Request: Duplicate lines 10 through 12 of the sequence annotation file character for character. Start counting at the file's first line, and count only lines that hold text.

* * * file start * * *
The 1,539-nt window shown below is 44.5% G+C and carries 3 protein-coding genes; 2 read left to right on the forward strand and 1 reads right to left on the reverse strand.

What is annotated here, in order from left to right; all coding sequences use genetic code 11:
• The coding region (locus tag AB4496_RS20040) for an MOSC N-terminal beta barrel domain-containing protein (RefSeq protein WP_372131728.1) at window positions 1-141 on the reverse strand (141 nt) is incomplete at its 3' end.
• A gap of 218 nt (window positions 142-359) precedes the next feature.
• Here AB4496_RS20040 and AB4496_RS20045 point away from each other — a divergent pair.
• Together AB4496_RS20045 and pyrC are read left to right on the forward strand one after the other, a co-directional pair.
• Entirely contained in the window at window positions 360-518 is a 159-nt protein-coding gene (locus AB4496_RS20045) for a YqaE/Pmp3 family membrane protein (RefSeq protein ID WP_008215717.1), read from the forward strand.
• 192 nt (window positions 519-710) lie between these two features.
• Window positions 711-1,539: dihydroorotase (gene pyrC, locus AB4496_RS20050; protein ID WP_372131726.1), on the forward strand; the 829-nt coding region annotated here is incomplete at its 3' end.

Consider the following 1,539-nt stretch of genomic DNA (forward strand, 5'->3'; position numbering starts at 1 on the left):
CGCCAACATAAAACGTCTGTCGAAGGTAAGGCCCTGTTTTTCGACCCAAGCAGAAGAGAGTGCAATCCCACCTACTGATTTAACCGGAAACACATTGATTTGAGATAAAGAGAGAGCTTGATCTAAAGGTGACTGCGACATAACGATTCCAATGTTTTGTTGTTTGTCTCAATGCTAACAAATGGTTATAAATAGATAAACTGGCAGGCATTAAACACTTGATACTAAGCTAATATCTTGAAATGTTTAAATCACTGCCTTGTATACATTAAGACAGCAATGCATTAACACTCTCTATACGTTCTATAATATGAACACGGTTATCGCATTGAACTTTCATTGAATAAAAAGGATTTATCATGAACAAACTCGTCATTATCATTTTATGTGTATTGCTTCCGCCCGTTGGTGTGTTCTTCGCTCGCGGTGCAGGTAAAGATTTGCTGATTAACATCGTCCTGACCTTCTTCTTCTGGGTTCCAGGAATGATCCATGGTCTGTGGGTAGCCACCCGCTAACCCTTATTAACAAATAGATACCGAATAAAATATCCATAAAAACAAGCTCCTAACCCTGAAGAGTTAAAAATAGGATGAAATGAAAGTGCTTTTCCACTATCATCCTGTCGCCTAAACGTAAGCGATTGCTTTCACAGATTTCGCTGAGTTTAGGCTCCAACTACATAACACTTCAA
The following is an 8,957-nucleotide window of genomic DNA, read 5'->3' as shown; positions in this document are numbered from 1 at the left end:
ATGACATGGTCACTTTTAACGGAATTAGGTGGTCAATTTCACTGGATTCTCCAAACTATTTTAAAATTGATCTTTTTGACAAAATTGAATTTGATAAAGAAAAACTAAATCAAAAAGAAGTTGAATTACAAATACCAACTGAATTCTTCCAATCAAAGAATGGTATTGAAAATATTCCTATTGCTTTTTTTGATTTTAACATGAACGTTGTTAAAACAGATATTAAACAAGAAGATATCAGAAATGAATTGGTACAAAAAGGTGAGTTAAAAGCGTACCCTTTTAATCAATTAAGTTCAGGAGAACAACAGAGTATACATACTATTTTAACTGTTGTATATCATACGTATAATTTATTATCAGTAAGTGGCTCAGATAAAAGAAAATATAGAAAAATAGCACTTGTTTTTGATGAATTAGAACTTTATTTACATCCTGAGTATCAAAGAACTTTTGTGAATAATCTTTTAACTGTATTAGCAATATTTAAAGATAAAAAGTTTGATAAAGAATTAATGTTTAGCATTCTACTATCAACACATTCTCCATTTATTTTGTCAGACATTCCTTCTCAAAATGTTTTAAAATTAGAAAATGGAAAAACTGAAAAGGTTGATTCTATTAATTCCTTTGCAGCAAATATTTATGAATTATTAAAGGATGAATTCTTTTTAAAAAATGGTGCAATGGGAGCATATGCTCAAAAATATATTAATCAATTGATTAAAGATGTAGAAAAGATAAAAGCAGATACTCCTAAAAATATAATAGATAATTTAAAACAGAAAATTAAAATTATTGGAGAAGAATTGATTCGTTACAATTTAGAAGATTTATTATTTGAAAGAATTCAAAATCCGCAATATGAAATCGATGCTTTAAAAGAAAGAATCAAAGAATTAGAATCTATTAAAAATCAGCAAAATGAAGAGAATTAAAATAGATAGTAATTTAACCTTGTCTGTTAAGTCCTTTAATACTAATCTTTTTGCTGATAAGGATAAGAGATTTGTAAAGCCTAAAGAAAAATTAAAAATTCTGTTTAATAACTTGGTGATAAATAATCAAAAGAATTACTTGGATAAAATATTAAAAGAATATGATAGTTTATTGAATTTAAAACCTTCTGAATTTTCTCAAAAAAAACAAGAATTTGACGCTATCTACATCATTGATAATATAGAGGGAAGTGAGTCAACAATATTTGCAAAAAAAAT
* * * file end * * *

Consider the following 1,539-nt stretch of genomic DNA (forward strand, 5'->3'; position numbering starts at 1 on the left):
CGCCAACATAAAACGTCTGTCGAAGGTAAGGCCCTGTTTTTCGACCCAAGCAGAAGAGAGTGCAATCCCACCTACTGATTTAACCGGAAACACATTGATTTGAGATAAAGAGAGAGCTTGATCTAAAGGTGACTGCGACATAACGATTCCAATGTTTTGTTGTTTGTCTCAATGCTAACAAATGGTTATAAATAGATAAACTGGCAGGCATTAAACACTTGATACTAAGCTAATATCTTGAAATGTTTAAATCACTGCCTTGTATACATTAAGACAGCAATGCATTAACACTCTCTATACGTTCTATAATATGAACACGGTTATCGCATTGAACTTTCATTGAATAAAAAGGATTTATCATGAACAAACTCGTCATTATCATTTTATGTGTATTGCTTCCGCCCGTTGGTGTGTTCTTCGCTCGCGGTGCAGGTAAAGATTTGCTGATTAACATCGTCCTGACCTTCTTCTTCTGGGTTCCAGGAATGATCCATGGTCTGTGGGTAGCCACCCGCTAACCCTTATTAACAAATAGATACCGAATAAAATATCCATAAAAACAAGCTCCTAACCCTGAAGAGTTAAAAATAGGATGAAATGAAAGTGCTTTTCCACTATCATCCTGTCGCCTAAACGTAAGCGATTGCTTTCACAGATTTCGCTGAGTTTAGGCTCCAACTACATAACACTTCAA
The following is an 8,957-nucleotide window of genomic DNA, read 5'->3' as shown; positions in this document are numbered from 1 at the left end: